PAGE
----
Doctor Who Christmas specials have to strike a difficult balance. On one hand they have to be an entertaining and fun romp for the kiddies, (it’s later, possibly more depressing slot taken by the likes of Eastenders). On the other, it has to keep the regular fans entertained.
In the past the results have been varied – bad memories of Kylie Minogue on a spaceship called the Titanic are mercifully fading into the past – but The Husbands of River Song lands somewhere safely in the middle of the quality scale.
River Song makes her return to the series in a comedic heist episode. Feeling abandoned by the Doctor and fearing the end as the pages in her diary run low, she finds herself attempting to steal a diamond from a violent but popular king. Unfortunately, it’s lodged in his head.
Peter Capaldi is as brilliant as usual. He really is the Doctor now, and rather than have the character moping around as has happened in the past when a companion has left him, he acts with his face to let us know he is hurting, and the writing gives one great line of him complaining to the TARDIS for trying to cheer him up. It’s quite smart.
Alex Kingston and Greg Davies are in fine form (Greg Davies in particular does a great job taking the mick out of the fire and brimstone Klingon stereotype warrior) but Matt Lucas’ character seems slightly out of touch with Doctor Who’s recent direction.
The episode romps along but perhaps becomes a far more interesting beast when the Doctor and River confess their identities to one another. SPOILERS FROM THIS POINT: This episode closes the loop on the River Song storyline, tying up some of the plot threads show runner Steven Moffat has been criticised for leaving open. We now know how River got the screwdriver before meeting Tennant and it effectively ends as her first episode begins.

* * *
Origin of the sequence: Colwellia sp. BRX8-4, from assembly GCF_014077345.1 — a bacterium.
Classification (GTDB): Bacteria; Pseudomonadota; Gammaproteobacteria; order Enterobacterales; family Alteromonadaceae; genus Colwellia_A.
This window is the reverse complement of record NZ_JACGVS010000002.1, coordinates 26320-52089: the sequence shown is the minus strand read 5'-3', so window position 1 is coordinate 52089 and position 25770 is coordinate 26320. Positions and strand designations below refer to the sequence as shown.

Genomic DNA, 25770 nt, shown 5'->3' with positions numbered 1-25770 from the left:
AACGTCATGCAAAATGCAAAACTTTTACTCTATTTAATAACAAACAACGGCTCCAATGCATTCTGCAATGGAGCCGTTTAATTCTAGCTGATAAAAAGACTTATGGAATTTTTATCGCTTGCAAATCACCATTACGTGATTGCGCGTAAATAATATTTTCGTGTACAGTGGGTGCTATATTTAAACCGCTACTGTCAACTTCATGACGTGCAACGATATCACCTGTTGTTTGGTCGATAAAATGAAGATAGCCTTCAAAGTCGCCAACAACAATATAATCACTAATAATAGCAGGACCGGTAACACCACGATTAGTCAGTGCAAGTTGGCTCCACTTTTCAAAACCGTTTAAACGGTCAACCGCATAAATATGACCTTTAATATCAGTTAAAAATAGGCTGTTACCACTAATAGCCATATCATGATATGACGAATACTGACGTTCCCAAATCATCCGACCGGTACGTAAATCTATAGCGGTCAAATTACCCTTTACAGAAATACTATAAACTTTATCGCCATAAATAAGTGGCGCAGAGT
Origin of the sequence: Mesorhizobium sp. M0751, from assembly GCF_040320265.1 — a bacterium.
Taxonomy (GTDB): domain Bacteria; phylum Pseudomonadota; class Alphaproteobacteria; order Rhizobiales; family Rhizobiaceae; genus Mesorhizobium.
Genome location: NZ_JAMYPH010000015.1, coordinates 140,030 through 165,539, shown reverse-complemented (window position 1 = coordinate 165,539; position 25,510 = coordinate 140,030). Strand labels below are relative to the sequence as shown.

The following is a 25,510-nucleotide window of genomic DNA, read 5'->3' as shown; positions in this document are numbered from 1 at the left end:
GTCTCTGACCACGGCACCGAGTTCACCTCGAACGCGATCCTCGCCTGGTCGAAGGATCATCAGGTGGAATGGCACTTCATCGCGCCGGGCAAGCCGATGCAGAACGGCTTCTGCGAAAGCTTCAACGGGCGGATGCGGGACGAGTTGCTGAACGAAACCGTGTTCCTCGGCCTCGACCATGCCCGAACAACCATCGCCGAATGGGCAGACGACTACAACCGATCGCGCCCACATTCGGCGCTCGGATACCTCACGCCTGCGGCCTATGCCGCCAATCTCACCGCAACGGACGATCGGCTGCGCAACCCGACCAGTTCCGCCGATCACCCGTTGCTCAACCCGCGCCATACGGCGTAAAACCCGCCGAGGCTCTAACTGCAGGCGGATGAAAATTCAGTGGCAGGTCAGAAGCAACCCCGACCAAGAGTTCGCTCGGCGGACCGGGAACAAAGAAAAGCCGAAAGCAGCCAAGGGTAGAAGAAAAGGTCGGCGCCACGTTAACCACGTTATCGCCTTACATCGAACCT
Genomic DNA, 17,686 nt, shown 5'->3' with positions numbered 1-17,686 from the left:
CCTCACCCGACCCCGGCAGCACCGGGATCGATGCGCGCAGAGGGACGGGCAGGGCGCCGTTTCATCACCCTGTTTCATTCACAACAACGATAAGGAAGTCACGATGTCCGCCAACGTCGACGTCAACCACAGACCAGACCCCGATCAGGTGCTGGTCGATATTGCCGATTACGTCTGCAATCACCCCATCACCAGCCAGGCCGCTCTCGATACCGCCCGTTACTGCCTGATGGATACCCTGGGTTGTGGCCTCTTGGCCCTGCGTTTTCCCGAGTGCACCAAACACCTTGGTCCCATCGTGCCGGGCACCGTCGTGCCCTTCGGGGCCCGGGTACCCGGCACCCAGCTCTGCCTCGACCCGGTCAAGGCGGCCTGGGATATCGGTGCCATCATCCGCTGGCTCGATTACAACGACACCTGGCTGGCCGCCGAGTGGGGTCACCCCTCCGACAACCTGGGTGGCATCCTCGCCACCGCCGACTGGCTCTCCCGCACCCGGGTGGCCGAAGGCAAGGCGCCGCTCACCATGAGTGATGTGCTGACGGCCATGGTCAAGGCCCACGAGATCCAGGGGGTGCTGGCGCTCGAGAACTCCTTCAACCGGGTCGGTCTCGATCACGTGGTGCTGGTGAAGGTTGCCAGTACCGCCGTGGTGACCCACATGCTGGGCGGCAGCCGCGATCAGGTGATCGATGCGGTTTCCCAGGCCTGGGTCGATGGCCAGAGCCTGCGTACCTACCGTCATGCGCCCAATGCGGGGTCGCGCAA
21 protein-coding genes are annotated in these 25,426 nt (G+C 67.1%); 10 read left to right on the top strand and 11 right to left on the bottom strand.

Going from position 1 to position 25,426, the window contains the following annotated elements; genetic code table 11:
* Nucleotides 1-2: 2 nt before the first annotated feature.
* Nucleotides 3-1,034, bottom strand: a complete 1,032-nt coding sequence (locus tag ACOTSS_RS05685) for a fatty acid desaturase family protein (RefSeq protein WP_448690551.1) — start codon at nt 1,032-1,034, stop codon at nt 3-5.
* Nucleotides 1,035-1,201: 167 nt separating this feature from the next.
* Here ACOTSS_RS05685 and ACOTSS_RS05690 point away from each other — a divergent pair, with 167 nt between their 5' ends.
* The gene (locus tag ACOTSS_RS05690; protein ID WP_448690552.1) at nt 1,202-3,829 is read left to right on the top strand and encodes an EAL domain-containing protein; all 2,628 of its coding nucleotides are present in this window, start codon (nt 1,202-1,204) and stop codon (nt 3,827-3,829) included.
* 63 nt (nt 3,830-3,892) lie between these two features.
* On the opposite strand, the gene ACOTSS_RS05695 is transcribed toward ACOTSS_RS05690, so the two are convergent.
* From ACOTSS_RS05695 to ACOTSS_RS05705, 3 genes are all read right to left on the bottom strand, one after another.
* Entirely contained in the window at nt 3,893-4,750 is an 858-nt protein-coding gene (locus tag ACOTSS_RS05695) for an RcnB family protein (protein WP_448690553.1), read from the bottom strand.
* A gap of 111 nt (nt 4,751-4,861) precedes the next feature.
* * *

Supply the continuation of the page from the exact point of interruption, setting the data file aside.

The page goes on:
It’s a testament to both Kingston and Capaldi that we really believe she sees Matt Smith in his eyes, and it’s a sad moment when we, and her, realise that this is the moment we’ve been heading towards since the character of River first appeared, and the knowledge the Doctor has been keeping from her all along.
There is a lot of good stuff here so, perhaps most impressively, this surprising shift from jauntiness to character piece is surprising and well timed, but it’s far from perfect. The giant robot villain of the piece does not work. It’s obviously a person in a rubber suit with T. rex style flailing arms. The logic of how he’s defeated doesn’t really work either – it’s all very technobabbley, and his gimmick of storing heads within him defies the size of his body. The name Hydroflax would have felt dated even back in the ’80s, too.
Perhaps we’re supposed to forgive these things, and perhaps we should – there’s some joy and development here if we can – the ending finally closing the loop on River is a very welcome development, as after such a grim and dark series of Doctor Who, we should probably just enjoy the light.
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